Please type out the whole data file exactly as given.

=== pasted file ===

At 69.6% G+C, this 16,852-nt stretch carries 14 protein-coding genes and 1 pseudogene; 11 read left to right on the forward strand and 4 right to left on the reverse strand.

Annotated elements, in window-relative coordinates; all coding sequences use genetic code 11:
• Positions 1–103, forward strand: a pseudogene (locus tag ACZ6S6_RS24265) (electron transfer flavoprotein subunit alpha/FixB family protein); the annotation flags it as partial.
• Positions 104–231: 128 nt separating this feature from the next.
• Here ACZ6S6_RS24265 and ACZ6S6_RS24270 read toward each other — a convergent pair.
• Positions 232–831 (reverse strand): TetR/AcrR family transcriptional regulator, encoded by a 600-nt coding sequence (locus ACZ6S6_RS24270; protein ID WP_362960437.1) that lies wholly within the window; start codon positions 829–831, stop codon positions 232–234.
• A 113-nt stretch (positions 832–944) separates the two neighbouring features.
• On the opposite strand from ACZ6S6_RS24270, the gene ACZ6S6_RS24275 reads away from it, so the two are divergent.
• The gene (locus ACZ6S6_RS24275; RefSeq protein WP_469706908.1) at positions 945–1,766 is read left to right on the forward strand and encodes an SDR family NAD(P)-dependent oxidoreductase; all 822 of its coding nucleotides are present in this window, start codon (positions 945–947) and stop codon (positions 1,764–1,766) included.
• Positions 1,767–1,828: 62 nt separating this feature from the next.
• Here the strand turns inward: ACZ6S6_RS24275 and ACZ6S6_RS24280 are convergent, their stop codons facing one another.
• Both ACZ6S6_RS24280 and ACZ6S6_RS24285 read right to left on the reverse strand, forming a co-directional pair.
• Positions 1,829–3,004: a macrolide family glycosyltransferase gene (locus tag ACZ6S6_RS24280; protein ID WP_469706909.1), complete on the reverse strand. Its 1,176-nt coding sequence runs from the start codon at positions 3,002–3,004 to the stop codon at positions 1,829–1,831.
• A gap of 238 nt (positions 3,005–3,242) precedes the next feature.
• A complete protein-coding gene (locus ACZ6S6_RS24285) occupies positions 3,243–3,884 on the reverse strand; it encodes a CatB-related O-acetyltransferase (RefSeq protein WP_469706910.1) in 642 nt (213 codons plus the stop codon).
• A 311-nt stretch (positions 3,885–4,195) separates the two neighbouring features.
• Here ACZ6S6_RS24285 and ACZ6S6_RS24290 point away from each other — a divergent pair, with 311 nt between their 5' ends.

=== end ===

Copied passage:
At 69.6% G+C, this 16,852-nt stretch carries 14 protein-coding genes and 1 pseudogene; 11 read left to right on the forward strand and 4 right to left on the reverse strand.

Annotated elements, in window-relative coordinates; all coding sequences use genetic code 11:
• Positions 1–103, forward strand: a pseudogene (locus tag ACZ6S6_RS24265) (electron transfer flavoprotein subunit alpha/FixB family protein); the annotation flags it as partial.
• Positions 104–231: 128 nt separating this feature from the next.
• Here ACZ6S6_RS24265 and ACZ6S6_RS24270 read toward each other — a convergent pair.
• Positions 232–831 (reverse strand): TetR/AcrR family transcriptional regulator, encoded by a 600-nt coding sequence (locus ACZ6S6_RS24270; protein ID WP_362960437.1) that lies wholly within the window; start codon positions 829–831, stop codon positions 232–234.
• A 113-nt stretch (positions 832–944) separates the two neighbouring features.
• On the opposite strand from ACZ6S6_RS24270, the gene ACZ6S6_RS24275 reads away from it, so the two are divergent.
• The gene (locus ACZ6S6_RS24275; RefSeq protein WP_469706908.1) at positions 945–1,766 is read left to right on the forward strand and encodes an SDR family NAD(P)-dependent oxidoreductase; all 822 of its coding nucleotides are present in this window, start codon (positions 945–947) and stop codon (positions 1,764–1,766) included.
• Positions 1,767–1,828: 62 nt separating this feature from the next.
• Here the strand turns inward: ACZ6S6_RS24275 and ACZ6S6_RS24280 are convergent, their stop codons facing one another.
• Both ACZ6S6_RS24280 and ACZ6S6_RS24285 read right to left on the reverse strand, forming a co-directional pair.
• Positions 1,829–3,004: a macrolide family glycosyltransferase gene (locus tag ACZ6S6_RS24280; protein ID WP_469706909.1), complete on the reverse strand. Its 1,176-nt coding sequence runs from the start codon at positions 3,002–3,004 to the stop codon at positions 1,829–1,831.
• A gap of 238 nt (positions 3,005–3,242) precedes the next feature.
• A complete protein-coding gene (locus ACZ6S6_RS24285) occupies positions 3,243–3,884 on the reverse strand; it encodes a CatB-related O-acetyltransferase (RefSeq protein WP_469706910.1) in 642 nt (213 codons plus the stop codon).
• A 311-nt stretch (positions 3,885–4,195) separates the two neighbouring features.
• Here ACZ6S6_RS24285 and ACZ6S6_RS24290 point away from each other — a divergent pair, with 311 nt between their 5' ends.